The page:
Some of our listeners might remember the episode of the TV show A Haunting which was titled “The Haunting of Summerwind.” The house called Summerwind, in fact, is better known as the Lamont Mansion, and a bunch of spooky legends surround the place. Even though the house was destroyed by fire in 1988, ghost hunters in Wisconsin still claim that the area is haunted, and on this episode of 13 O’Clock, Tom and Jenny not only discuss the history and stories about the Lamont Mansion, but also how the facts differ from the episode of A Haunting (which, incidentally, is Tom’s very favorite episode of the show). We also discuss our feelings about other paranormal shows currently on the airwaves.
They’re not saying it’s demons…but it’s the Warrens, so yeah, it’s always demons. On this episode of 13 O’Clock, Tom and Jenny have an entertaining and digressive discussion about OG ghost hunters/demonologists Ed and Lorraine Warren and the controversies surrounding them, as well as some of the high-profile cases they were involved in, such as the Haunting in Connecticut, the Smurl family, Annabelle the haunted doll, Amityville, and the case behind The Conjuring. And remember kids: everything is demons. DEMONS!
Ahoy, mateys! Batten down the hatches and hoist the mainsail, because this week, 13 O’Clock is going nautical! More specifically, we’re talking about what a vast, terrifying place the ocean is and why people should probably never, ever go there for any reason.
You see, since time immemorial, sailors have shared frightening tales of massive sea monsters that threaten to swallow their boats whole, and eerie phantom ships with skeleton crews that portend doom for the unfortunate seamen who witness them. From the Kraken to the Flying Dutchman, from the Midgard Serpent to the Mary Celeste, from the Aspidochelone to the Ourang Medan, this episode sees Tom and Jenny ranging all over the globe and discussing seafaring legends and true tales alike, speculating on some of the real stories that might lie behind the myths. Don your flippers and dive into the creepiest mysteries lurking beneath the sea.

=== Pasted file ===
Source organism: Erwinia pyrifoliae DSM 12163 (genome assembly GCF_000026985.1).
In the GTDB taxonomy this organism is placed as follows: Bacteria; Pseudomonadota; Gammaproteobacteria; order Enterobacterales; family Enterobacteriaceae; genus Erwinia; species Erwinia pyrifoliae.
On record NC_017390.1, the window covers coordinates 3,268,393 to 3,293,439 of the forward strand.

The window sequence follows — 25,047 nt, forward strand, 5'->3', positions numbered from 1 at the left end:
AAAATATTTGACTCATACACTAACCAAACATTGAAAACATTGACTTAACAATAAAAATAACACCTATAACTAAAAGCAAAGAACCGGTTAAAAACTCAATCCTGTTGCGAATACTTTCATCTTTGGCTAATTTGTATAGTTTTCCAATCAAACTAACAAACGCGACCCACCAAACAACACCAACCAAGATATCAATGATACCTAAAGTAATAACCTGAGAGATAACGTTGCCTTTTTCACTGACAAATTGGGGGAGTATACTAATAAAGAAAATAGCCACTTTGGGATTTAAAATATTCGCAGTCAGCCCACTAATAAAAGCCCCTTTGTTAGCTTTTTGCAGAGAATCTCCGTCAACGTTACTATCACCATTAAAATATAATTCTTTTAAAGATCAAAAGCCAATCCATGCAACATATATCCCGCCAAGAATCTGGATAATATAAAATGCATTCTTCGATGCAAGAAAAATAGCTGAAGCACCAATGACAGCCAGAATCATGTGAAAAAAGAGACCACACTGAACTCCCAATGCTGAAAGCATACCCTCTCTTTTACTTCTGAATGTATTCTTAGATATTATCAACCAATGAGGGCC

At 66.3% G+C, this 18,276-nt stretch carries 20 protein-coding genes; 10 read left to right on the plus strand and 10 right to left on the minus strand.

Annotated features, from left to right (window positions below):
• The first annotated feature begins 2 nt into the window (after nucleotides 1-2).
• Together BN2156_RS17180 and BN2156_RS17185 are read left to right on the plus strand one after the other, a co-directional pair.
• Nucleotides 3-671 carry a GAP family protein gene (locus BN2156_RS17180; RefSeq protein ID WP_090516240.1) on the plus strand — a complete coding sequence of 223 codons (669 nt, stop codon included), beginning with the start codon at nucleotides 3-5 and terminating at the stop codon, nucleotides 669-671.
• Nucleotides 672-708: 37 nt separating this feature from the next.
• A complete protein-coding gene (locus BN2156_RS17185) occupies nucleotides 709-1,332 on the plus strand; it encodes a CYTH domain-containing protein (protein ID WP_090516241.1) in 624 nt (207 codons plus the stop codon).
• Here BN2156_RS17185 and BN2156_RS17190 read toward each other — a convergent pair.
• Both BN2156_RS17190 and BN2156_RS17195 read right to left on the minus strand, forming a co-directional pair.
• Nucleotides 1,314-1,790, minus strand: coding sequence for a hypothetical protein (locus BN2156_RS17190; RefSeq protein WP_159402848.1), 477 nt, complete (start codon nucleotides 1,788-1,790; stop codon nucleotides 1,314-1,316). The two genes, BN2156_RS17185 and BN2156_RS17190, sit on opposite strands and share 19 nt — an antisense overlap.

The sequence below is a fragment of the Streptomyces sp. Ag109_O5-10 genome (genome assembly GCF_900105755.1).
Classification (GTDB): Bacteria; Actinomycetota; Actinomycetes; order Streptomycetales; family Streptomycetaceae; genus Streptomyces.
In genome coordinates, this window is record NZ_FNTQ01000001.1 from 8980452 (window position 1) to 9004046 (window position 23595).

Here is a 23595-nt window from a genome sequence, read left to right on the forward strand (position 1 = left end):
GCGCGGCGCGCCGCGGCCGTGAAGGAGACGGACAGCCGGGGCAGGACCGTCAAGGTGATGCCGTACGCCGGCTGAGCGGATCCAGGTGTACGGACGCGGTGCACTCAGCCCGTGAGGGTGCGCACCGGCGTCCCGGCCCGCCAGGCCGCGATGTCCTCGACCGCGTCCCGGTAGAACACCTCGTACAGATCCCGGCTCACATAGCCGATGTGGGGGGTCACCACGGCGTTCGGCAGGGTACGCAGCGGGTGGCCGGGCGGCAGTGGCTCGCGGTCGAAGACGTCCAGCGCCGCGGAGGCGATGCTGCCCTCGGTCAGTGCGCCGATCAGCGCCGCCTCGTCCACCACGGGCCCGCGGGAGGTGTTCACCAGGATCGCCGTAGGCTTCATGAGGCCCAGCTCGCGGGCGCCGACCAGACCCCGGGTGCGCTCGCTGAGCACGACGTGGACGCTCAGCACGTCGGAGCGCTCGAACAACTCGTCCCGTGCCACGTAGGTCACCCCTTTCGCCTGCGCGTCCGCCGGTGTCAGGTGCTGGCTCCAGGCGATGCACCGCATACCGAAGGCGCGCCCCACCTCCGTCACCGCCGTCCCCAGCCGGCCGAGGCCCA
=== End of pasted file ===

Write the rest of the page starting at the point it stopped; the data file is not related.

The world is full of real-life horrors, so it isn’t surprising that fictional horror sometimes takes its cue from true events. While most are familiar with the supposedly real stories behind movies like The Texas Chainsaw Massacre, Psycho, Jaws, The Exorcism of Emily Rose, and The Amityville Horror, on this episode of 13 O’Clock, Tom and Jenny discuss four lesser-known recent horror films with plots somewhat based in reality: The Possession (based on the infamous dybbuk box), The Quiet Ones (based on the Philip Experiment), The Girl Next Door (based on the horrific torture and murder of Sylvia Likens), and The Forest (based on Aokigahara, Japan’s Suicide Forest). Listen in as horror gets real…sort of.
It’s alive! ALIVE!!! Sure, science is certainly the best method humans have so far devised for discovering the truth of the world around us (and inventing super-cool shit to boot), but sometimes it’s a rocky road, and occasionally the most brilliant scientific minds can come up with some wacky and disturbing ideas that can lead to some pretty strange experiments and ethical conundrums.
On this episode of 13 O’Clock, Tom and Jenny discuss four cases of weird science, including Harry Harlow’s monkey love-deprivation experiments, the Hofling Hospital doctor-authority studies, Freud’s nasal-sexual weirdness with patient Emma Eckstein, and the case of Dr. John Money, David Reimer, and sex reassignment gone tragically wrong.
A masked, black-gloved killer stalks the streets of Rome, hacking away at underdressed ladies with a flashing, phallic blade. A hapless tourist witnesses one of these murders, but is brushed off by the police, and is forced to try to reveal the killer on her own, before she becomes the next victim.